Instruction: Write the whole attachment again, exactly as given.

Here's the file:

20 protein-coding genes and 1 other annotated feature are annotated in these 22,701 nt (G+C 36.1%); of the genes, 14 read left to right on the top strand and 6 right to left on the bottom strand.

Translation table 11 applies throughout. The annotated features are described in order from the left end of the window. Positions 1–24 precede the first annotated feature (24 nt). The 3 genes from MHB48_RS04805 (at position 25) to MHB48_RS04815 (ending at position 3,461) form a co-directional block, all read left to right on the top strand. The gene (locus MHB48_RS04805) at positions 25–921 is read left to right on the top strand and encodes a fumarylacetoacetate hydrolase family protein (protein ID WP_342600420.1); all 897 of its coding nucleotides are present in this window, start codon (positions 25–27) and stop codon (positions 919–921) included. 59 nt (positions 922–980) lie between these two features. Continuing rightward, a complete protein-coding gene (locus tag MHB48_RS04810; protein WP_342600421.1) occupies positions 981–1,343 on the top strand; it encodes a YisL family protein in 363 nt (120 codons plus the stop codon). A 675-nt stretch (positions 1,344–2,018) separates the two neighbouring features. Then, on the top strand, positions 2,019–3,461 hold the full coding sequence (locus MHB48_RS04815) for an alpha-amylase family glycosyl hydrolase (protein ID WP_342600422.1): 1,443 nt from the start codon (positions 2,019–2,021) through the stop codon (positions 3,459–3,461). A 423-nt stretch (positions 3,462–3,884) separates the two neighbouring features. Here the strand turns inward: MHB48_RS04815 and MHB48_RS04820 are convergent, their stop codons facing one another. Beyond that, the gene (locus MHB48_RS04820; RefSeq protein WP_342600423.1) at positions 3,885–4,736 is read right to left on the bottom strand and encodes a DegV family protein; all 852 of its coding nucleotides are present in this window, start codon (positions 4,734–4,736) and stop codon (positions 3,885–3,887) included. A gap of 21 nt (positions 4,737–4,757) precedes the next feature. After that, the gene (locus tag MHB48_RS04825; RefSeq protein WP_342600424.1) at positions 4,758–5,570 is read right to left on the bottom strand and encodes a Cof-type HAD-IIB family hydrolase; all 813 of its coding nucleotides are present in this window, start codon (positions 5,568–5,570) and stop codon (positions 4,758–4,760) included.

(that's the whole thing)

20 protein-coding genes and 1 other annotated feature are annotated in these 22,701 nt (G+C 36.1%); of the genes, 14 read left to right on the top strand and 6 right to left on the bottom strand.

Translation table 11 applies throughout. The annotated features are described in order from the left end of the window. Positions 1–24 precede the first annotated feature (24 nt). The 3 genes from MHB48_RS04805 (at position 25) to MHB48_RS04815 (ending at position 3,461) form a co-directional block, all read left to right on the top strand. The gene (locus MHB48_RS04805) at positions 25–921 is read left to right on the top strand and encodes a fumarylacetoacetate hydrolase family protein (protein ID WP_342600420.1); all 897 of its coding nucleotides are present in this window, start codon (positions 25–27) and stop codon (positions 919–921) included. 59 nt (positions 922–980) lie between these two features. Continuing rightward, a complete protein-coding gene (locus tag MHB48_RS04810; protein WP_342600421.1) occupies positions 981–1,343 on the top strand; it encodes a YisL family protein in 363 nt (120 codons plus the stop codon). A 675-nt stretch (positions 1,344–2,018) separates the two neighbouring features. Then, on the top strand, positions 2,019–3,461 hold the full coding sequence (locus MHB48_RS04815) for an alpha-amylase family glycosyl hydrolase (protein ID WP_342600422.1): 1,443 nt from the start codon (positions 2,019–2,021) through the stop codon (positions 3,459–3,461). A 423-nt stretch (positions 3,462–3,884) separates the two neighbouring features. Here the strand turns inward: MHB48_RS04815 and MHB48_RS04820 are convergent, their stop codons facing one another. Beyond that, the gene (locus MHB48_RS04820; RefSeq protein WP_342600423.1) at positions 3,885–4,736 is read right to left on the bottom strand and encodes a DegV family protein; all 852 of its coding nucleotides are present in this window, start codon (positions 4,734–4,736) and stop codon (positions 3,885–3,887) included. A gap of 21 nt (positions 4,737–4,757) precedes the next feature. After that, the gene (locus tag MHB48_RS04825; RefSeq protein WP_342600424.1) at positions 4,758–5,570 is read right to left on the bottom strand and encodes a Cof-type HAD-IIB family hydrolase; all 813 of its coding nucleotides are present in this window, start codon (positions 5,568–5,570) and stop codon (positions 4,758–4,760) included.